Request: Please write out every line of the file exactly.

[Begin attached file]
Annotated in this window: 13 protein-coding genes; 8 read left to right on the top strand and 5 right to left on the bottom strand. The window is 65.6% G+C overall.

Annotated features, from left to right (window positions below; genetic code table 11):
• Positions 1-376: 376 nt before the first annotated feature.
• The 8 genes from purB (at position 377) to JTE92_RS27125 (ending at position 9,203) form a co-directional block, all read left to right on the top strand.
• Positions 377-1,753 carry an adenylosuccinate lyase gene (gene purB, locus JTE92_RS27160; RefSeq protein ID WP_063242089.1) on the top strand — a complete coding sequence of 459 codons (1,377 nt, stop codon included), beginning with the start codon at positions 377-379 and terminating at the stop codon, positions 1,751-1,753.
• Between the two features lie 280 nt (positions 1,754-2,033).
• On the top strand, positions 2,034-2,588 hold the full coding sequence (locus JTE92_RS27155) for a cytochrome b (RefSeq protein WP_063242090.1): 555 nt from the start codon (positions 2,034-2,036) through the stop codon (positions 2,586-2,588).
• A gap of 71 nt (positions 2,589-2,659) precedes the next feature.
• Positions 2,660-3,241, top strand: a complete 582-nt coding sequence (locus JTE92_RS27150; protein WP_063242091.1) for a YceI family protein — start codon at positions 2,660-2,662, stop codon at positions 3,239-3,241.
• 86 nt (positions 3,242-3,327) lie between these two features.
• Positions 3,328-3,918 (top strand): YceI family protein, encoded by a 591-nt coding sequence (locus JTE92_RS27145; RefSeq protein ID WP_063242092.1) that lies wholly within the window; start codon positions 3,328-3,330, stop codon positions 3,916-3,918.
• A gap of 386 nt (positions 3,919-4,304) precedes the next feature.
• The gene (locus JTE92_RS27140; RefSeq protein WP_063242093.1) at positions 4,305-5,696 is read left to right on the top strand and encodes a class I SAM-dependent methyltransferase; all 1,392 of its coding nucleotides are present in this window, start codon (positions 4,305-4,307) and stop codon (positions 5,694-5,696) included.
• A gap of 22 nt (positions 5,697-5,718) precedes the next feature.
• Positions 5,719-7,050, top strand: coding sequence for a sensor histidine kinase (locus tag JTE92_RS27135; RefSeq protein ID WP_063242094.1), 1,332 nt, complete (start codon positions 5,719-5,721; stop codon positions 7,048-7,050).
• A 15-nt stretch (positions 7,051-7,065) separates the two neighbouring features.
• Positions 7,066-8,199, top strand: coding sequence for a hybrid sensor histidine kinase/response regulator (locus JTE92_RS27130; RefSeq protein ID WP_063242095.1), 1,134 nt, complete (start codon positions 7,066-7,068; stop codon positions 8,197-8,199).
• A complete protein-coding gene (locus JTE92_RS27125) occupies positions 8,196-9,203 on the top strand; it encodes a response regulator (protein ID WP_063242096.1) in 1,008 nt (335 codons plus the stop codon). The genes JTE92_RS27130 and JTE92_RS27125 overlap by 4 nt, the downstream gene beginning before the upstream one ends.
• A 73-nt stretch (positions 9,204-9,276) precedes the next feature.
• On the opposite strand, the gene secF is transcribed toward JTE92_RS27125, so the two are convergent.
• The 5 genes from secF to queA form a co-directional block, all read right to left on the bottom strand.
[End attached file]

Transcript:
Annotated in this window: 13 protein-coding genes; 8 read left to right on the top strand and 5 right to left on the bottom strand. The window is 65.6% G+C overall.

Annotated features, from left to right (window positions below; genetic code table 11):
• Positions 1-376: 376 nt before the first annotated feature.
• The 8 genes from purB (at position 377) to JTE92_RS27125 (ending at position 9,203) form a co-directional block, all read left to right on the top strand.
• Positions 377-1,753 carry an adenylosuccinate lyase gene (gene purB, locus JTE92_RS27160; RefSeq protein ID WP_063242089.1) on the top strand — a complete coding sequence of 459 codons (1,377 nt, stop codon included), beginning with the start codon at positions 377-379 and terminating at the stop codon, positions 1,751-1,753.
• Between the two features lie 280 nt (positions 1,754-2,033).
• On the top strand, positions 2,034-2,588 hold the full coding sequence (locus JTE92_RS27155) for a cytochrome b (RefSeq protein WP_063242090.1): 555 nt from the start codon (positions 2,034-2,036) through the stop codon (positions 2,586-2,588).
• A gap of 71 nt (positions 2,589-2,659) precedes the next feature.
• Positions 2,660-3,241, top strand: a complete 582-nt coding sequence (locus JTE92_RS27150; protein WP_063242091.1) for a YceI family protein — start codon at positions 2,660-2,662, stop codon at positions 3,239-3,241.
• 86 nt (positions 3,242-3,327) lie between these two features.
• Positions 3,328-3,918 (top strand): YceI family protein, encoded by a 591-nt coding sequence (locus JTE92_RS27145; RefSeq protein ID WP_063242092.1) that lies wholly within the window; start codon positions 3,328-3,330, stop codon positions 3,916-3,918.
• A gap of 386 nt (positions 3,919-4,304) precedes the next feature.
• The gene (locus JTE92_RS27140; RefSeq protein WP_063242093.1) at positions 4,305-5,696 is read left to right on the top strand and encodes a class I SAM-dependent methyltransferase; all 1,392 of its coding nucleotides are present in this window, start codon (positions 4,305-4,307) and stop codon (positions 5,694-5,696) included.
• A gap of 22 nt (positions 5,697-5,718) precedes the next feature.
• Positions 5,719-7,050, top strand: coding sequence for a sensor histidine kinase (locus tag JTE92_RS27135; RefSeq protein ID WP_063242094.1), 1,332 nt, complete (start codon positions 5,719-5,721; stop codon positions 7,048-7,050).
• A 15-nt stretch (positions 7,051-7,065) separates the two neighbouring features.
• Positions 7,066-8,199, top strand: coding sequence for a hybrid sensor histidine kinase/response regulator (locus JTE92_RS27130; RefSeq protein ID WP_063242095.1), 1,134 nt, complete (start codon positions 7,066-7,068; stop codon positions 8,197-8,199).
• A complete protein-coding gene (locus JTE92_RS27125) occupies positions 8,196-9,203 on the top strand; it encodes a response regulator (protein ID WP_063242096.1) in 1,008 nt (335 codons plus the stop codon). The genes JTE92_RS27130 and JTE92_RS27125 overlap by 4 nt, the downstream gene beginning before the upstream one ends.
• A 73-nt stretch (positions 9,204-9,276) precedes the next feature.
• On the opposite strand, the gene secF is transcribed toward JTE92_RS27125, so the two are convergent.
• The 5 genes from secF to queA form a co-directional block, all read right to left on the bottom strand.